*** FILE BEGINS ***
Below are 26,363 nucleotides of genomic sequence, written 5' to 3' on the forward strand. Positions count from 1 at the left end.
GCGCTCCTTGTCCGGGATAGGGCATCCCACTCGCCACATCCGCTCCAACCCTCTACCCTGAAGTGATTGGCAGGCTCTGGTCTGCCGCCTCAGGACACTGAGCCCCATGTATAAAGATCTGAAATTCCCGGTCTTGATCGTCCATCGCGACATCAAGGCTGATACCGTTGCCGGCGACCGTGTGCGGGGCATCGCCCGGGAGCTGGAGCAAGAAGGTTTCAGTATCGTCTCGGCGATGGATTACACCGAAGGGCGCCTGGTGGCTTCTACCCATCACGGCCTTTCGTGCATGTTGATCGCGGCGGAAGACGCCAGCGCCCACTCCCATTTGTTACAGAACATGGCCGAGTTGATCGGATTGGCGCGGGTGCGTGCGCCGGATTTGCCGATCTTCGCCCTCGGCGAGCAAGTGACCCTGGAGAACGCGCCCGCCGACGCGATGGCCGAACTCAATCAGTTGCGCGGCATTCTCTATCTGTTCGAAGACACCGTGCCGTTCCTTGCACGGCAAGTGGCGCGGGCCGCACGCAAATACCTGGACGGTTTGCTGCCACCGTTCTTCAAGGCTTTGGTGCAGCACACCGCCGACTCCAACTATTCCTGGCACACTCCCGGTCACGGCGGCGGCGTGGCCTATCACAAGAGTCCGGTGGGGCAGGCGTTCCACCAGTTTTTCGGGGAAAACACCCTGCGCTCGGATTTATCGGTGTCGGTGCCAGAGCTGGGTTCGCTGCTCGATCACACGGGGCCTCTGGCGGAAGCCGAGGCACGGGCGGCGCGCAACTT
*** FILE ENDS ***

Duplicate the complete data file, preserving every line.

Below are 26,363 nucleotides of genomic sequence, written 5' to 3' on the forward strand. Positions count from 1 at the left end.
GCGCTCCTTGTCCGGGATAGGGCATCCCACTCGCCACATCCGCTCCAACCCTCTACCCTGAAGTGATTGGCAGGCTCTGGTCTGCCGCCTCAGGACACTGAGCCCCATGTATAAAGATCTGAAATTCCCGGTCTTGATCGTCCATCGCGACATCAAGGCTGATACCGTTGCCGGCGACCGTGTGCGGGGCATCGCCCGGGAGCTGGAGCAAGAAGGTTTCAGTATCGTCTCGGCGATGGATTACACCGAAGGGCGCCTGGTGGCTTCTACCCATCACGGCCTTTCGTGCATGTTGATCGCGGCGGAAGACGCCAGCGCCCACTCCCATTTGTTACAGAACATGGCCGAGTTGATCGGATTGGCGCGGGTGCGTGCGCCGGATTTGCCGATCTTCGCCCTCGGCGAGCAAGTGACCCTGGAGAACGCGCCCGCCGACGCGATGGCCGAACTCAATCAGTTGCGCGGCATTCTCTATCTGTTCGAAGACACCGTGCCGTTCCTTGCACGGCAAGTGGCGCGGGCCGCACGCAAATACCTGGACGGTTTGCTGCCACCGTTCTTCAAGGCTTTGGTGCAGCACACCGCCGACTCCAACTATTCCTGGCACACTCCCGGTCACGGCGGCGGCGTGGCCTATCACAAGAGTCCGGTGGGGCAGGCGTTCCACCAGTTTTTCGGGGAAAACACCCTGCGCTCGGATTTATCGGTGTCGGTGCCAGAGCTGGGTTCGCTGCTCGATCACACGGGGCCTCTGGCGGAAGCCGAGGCACGGGCGGCGCGCAACTT